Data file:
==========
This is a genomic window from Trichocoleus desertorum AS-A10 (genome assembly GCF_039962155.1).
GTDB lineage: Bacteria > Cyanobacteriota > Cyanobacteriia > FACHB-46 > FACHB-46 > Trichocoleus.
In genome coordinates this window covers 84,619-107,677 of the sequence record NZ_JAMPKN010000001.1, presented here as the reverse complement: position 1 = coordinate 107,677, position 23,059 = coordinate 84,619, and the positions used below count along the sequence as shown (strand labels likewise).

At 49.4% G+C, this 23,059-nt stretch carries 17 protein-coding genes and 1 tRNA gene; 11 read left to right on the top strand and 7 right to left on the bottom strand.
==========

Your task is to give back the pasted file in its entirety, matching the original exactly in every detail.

This is a genomic window from Trichocoleus desertorum AS-A10 (genome assembly GCF_039962155.1).
GTDB lineage: Bacteria > Cyanobacteriota > Cyanobacteriia > FACHB-46 > FACHB-46 > Trichocoleus.
In genome coordinates this window covers 84,619-107,677 of the sequence record NZ_JAMPKN010000001.1, presented here as the reverse complement: position 1 = coordinate 107,677, position 23,059 = coordinate 84,619, and the positions used below count along the sequence as shown (strand labels likewise).

At 49.4% G+C, this 23,059-nt stretch carries 17 protein-coding genes and 1 tRNA gene; 11 read left to right on the top strand and 7 right to left on the bottom strand.